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  22. michduncg says:

    @Erithacus

    In hindsight, I accept that the use of 'mtr' may be unnecessary, indeed I have seen some local road work signs in Gloucestershire that warn of the approaching in incident in metres and abbreviate it to 'm'.

    As far as the transition to full metrication, it goes without saying that I would prefer an 'overnight' and full switch. However, that doesn't seem likely in the UK does it. I mean, here we are 40 years on and we're about 80% of the way there.

    My reason for suggesting the withdrawal of the yard is to firmly entrench the metre into the national pysche. I do actually use the 1600m to a 1 mile reference, as it is easier to remember than 1760 yards. If saying there is 1600m in a mile helps giving the public a reference to the metre then so much the better.

    We have to accept that in the UK there is not an appetite for completing metrication for whatever reason. Short of the US deciding to go metric (and I fear their press is and public are anti metric for political reasons as they regard the metric system as a 'commie' - a bit like the UK press referring to metric measurements as 'Napolean'), I think we need to have a strategy that makes sure that we make marginal gains rather than see a gradual reversal of metrication.

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  23. Michael Glass says:

    My edition of the Concise Oxford Dictionary defines "stealth" as "secrecy, secret procedure". A public suggestion that the UK Metric Association push for dual signage on low or narrow bridges is hardly a secret procedure!

    The fact that opponents complain about "metrication by stealth" does not automatically mean that they are right.

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  24. philh says:

    I don't think we should lose site of the fact that 1 mile = 1609.344 metres. The mile and the metre are totally incompatible.

    The approximation of 1 mile = 1600 m is useful sometimes but only for converting miles and fractions of a mile to metres in order to mentally overwrite such indications when we see them. We don't want a 1600 metre mile, we want the kilometre.

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  25. michduncg says:

    Absolutely agree with Michael Glass. I have been coming to this site for several years and I am frustrated that nobody ever gets excited about any positive suggestions. The UKMA doesn't seem to have a plan or agenda, if it did then I may consider making a donation! But all we seem to get is 'no that won't work' - people on here seem to get more worried about the rights and wrongs of km/h or kph, or whether seems to be 'by stealth' or not. And as for 1600 or 1609.344 is the sort of pedance that makes metric the much maligned system that it is in the majority of the UK press.

    Let me tell you how I see it - the UK public doesn't want to go metric, so telling them they HAVE to is pointless. No UK Goverment is likely to sign its name to metrication right now as its all been associated with the EU. This is a myth peddled by Governments themselves eg Labour (probably the most metric friendly of the parties) claimed a victory for the UK against the EU when the it 'won' the right to keep the remaining imperial measurements in 2009.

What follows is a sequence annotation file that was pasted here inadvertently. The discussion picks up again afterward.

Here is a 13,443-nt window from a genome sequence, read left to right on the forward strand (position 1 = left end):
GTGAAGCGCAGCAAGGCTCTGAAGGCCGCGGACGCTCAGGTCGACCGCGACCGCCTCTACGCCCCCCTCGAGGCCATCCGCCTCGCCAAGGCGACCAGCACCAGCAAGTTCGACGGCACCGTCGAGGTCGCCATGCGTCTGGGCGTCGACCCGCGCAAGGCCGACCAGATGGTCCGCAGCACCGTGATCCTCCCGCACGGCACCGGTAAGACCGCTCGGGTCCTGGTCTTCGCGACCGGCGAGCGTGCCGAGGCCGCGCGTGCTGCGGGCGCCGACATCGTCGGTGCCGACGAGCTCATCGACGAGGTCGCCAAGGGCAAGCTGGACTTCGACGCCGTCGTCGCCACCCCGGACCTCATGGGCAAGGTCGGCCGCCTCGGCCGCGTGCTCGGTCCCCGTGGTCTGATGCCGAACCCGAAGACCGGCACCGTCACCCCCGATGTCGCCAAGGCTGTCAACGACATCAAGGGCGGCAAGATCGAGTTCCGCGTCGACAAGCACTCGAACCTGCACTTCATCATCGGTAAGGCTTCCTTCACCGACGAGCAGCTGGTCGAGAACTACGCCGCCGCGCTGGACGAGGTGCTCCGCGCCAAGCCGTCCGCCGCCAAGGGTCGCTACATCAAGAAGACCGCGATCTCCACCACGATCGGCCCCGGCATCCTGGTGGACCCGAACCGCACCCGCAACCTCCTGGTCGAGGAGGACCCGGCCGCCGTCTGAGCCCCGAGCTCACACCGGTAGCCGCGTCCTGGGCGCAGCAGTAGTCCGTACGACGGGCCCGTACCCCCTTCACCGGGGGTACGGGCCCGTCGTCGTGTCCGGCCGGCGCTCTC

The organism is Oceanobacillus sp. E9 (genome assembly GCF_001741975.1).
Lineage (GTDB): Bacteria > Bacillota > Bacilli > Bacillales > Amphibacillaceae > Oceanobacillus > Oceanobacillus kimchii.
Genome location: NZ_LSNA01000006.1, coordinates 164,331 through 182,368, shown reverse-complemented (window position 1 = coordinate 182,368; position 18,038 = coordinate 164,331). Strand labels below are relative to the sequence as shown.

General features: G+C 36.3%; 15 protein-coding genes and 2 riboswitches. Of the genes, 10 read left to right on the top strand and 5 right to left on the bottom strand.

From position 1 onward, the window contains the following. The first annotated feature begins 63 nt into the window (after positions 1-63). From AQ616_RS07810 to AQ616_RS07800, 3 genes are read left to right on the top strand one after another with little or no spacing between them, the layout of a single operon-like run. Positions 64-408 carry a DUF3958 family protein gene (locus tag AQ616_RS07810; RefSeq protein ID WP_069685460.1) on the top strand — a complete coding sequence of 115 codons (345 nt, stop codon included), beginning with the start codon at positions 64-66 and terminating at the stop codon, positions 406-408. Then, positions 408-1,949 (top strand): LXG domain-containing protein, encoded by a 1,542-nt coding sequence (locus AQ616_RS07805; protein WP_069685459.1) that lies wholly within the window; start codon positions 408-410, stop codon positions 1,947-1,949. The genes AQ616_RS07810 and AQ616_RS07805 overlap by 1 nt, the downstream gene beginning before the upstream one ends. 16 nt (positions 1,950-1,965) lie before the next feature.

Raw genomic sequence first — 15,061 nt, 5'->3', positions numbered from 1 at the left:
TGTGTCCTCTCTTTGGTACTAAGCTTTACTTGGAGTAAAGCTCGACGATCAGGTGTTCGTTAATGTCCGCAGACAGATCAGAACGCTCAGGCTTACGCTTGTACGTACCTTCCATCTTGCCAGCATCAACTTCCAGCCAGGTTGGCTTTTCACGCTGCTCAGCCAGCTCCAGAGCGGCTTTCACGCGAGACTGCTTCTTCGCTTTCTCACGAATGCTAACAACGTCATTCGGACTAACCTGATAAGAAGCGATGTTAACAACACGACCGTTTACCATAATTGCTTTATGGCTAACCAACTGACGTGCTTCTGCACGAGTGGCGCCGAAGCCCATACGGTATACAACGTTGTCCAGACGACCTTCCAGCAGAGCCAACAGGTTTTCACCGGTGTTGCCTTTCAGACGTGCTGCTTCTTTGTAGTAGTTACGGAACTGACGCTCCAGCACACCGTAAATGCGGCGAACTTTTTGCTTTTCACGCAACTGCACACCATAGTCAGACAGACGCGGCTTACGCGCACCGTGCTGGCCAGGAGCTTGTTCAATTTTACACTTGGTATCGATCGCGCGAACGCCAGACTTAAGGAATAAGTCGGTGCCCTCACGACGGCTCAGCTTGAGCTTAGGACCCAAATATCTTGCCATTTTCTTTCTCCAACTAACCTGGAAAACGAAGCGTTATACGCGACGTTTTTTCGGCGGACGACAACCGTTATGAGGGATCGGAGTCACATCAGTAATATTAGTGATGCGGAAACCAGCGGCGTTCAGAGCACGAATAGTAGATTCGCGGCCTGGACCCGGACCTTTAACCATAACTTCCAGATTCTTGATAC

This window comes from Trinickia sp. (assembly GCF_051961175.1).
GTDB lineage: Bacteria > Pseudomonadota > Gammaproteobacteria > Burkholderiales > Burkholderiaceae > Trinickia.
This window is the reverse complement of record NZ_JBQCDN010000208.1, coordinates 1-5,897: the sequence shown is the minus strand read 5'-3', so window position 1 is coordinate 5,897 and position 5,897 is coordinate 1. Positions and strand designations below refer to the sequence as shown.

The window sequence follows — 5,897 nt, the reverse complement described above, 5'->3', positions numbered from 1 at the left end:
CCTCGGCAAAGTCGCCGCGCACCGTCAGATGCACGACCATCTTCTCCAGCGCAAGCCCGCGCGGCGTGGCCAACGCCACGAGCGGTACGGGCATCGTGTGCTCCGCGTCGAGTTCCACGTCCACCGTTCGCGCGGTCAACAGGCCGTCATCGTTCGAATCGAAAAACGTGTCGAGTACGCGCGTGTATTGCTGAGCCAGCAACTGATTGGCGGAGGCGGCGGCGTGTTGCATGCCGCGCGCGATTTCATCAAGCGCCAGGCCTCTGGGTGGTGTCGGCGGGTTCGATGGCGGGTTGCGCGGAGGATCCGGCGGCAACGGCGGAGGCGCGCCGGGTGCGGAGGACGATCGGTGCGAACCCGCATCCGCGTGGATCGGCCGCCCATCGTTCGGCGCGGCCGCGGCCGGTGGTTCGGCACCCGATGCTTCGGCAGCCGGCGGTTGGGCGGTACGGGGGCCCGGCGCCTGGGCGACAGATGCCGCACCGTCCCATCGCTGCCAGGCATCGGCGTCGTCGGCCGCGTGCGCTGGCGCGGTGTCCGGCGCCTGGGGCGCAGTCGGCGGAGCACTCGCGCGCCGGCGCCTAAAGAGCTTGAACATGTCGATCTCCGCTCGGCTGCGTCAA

In contrast, by stealth DOES work! The majority of the UK uses, and understands Celsius, due to its constant use on the TV and in most newspapers. They use grammes and litres to cook and shop because its what they are used to and what recipe books and TV chefs use.

    I run a business and I talk to my team in terms of making 'marginal gains' to achieve our goals and targets. Showing them the whole picture would a) scare them to death and b) ignore the current level of progress that has already been achieved. Its the same with the completion of metrication. Do you think the BWMA are unhappy that LBS are back in use only on fresh veg and fruit at a couple of Britain's supermarkets? I doubt it - they'll be thinking 'today pounds, tomorrow gallons and fluid ounces'. They don't mind turning back the clock by stealth. 'We' shouldn't be afraid of creeping metrication!

    We talked on here a few months ago

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  26. philh says:

    @michdung

    It isn't the case that we are "afraid" of creeping metrication. If we thought that British society was on a steady path to full metrication or that we could achieve it incrementally by so called "stealth" we would welcome it.

    What we are concerned about is the end result if we encourage a strategy of trying to disguise the change in the form of a 1600 metre mile. Why should the kilometre assert itself as the primary unit of distance if people won't let go of the mile and don't appreciate the obvious simplicty of a 1000 metre unit? There has to be a decisive change at some point.

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  27. Peter K says:

    This online dictionary: http://www.thefreedictionary.com/stealth